You Must Everywhere Wander


Reviewed by: Jennie Kermode

You Must Everywhere Wander
"There’s a balance of energies here that we rarely see onscreen." | Photo: Courtesy of SQIFF

Positioned against a black background, the speaker, wearing a muscle suit, cuts a striking figure. This is a queer masculine presence, but with an ambiguity about it which acts as a reminder of the traditional Chinese idea that everyone has both masculine and feminine energy. It’s not just the appearance of the body which makes an impression, but the way it moves, its sensual gestures in response to a spoken word audio track. There’s a balance of energies here that we rarely see onscreen.

“You are what you eat,” says the narrator. Reference is made to a series of spices, key ingredients in Chinese cooking, as the film expands from looking at gender to reflect on the diaspora. There’s a suggestion that both culture and personal identity influence physiology, whilst the narrator also reflects on the sensual experiences accorded by each spice. They are envisioned as landscapes, rendered in CGI. It’s here that the film really struggles, because the quality of this imagery is just not on a par with the visual imagination of the initial scenes, and the poetry isn’t strong enough to make up for it.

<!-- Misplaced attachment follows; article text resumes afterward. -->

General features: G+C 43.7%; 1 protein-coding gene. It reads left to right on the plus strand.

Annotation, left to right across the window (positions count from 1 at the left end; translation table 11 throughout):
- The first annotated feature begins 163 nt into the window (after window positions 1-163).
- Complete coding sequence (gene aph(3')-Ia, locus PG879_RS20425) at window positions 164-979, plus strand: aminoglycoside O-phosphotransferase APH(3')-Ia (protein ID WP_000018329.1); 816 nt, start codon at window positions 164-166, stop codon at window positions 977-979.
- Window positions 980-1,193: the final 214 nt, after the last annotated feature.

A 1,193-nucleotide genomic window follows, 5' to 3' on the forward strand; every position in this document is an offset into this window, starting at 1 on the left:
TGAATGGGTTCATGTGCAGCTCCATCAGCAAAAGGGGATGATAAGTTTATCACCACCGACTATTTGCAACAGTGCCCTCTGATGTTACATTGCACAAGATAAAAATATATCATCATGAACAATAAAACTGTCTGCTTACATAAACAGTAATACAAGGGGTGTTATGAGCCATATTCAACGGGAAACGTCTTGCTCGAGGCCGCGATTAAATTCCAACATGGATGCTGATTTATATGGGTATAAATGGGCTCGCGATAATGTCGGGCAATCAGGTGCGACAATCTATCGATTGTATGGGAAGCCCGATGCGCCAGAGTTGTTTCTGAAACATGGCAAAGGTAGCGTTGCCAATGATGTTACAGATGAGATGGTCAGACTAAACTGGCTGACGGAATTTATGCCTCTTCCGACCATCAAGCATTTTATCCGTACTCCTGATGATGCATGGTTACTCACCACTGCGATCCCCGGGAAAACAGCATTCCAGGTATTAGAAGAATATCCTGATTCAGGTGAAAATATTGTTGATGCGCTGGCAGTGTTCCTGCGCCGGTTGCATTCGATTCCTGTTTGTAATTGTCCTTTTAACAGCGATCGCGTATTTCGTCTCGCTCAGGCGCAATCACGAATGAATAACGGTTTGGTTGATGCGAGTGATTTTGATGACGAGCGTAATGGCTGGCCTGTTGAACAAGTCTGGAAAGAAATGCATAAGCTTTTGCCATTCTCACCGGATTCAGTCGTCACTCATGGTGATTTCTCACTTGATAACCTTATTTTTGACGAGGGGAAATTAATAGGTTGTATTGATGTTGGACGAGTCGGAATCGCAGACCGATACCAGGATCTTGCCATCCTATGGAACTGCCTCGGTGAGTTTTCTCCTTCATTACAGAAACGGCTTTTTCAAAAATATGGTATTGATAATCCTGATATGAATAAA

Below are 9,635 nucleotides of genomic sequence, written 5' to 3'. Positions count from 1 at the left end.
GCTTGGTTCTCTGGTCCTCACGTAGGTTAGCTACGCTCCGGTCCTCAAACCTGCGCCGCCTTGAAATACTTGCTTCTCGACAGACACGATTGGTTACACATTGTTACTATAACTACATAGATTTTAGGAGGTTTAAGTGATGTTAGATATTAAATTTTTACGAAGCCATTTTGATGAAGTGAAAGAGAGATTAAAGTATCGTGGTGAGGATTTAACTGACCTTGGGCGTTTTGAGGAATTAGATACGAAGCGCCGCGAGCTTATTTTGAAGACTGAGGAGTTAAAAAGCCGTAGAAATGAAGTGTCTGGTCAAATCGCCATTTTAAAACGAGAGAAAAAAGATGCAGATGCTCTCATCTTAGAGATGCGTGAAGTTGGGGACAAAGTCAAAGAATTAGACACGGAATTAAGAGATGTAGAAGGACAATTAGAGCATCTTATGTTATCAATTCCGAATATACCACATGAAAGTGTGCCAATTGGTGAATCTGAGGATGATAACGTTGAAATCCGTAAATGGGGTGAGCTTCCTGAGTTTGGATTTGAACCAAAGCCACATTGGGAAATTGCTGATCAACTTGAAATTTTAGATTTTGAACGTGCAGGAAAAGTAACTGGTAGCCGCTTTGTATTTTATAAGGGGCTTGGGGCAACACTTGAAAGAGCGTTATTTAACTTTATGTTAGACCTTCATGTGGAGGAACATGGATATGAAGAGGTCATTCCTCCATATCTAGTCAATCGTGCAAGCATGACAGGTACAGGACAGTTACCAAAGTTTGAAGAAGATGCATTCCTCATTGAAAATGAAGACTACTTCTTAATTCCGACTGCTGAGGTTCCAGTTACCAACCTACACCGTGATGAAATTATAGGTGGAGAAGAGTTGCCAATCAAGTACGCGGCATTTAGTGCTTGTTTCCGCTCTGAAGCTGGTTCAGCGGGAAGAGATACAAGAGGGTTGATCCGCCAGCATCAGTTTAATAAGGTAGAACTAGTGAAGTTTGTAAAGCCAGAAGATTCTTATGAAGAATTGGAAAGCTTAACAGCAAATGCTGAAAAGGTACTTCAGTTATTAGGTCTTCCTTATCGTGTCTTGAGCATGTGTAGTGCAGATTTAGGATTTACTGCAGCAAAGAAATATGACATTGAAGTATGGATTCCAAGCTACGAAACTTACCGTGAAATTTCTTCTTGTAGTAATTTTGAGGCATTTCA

There are some interesting ideas here, but not enough to fill the running time, and the film fails to live up to its ambitions. Nevertheless, it’s a commendable effort to address neglected issues.

You Must Everywhere Wander screened as part of the 2021 Scottish Queer International Film Festival.

Reviewed on: 12 Oct 2021
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A queer masculine bodyscape where the spices used in Chinese cooking grow as spectacular natural landscapes.

Director: Whiskey Chow

Year: 2021

Runtime: 8 minutes

Country: UK


SQIFF 2021

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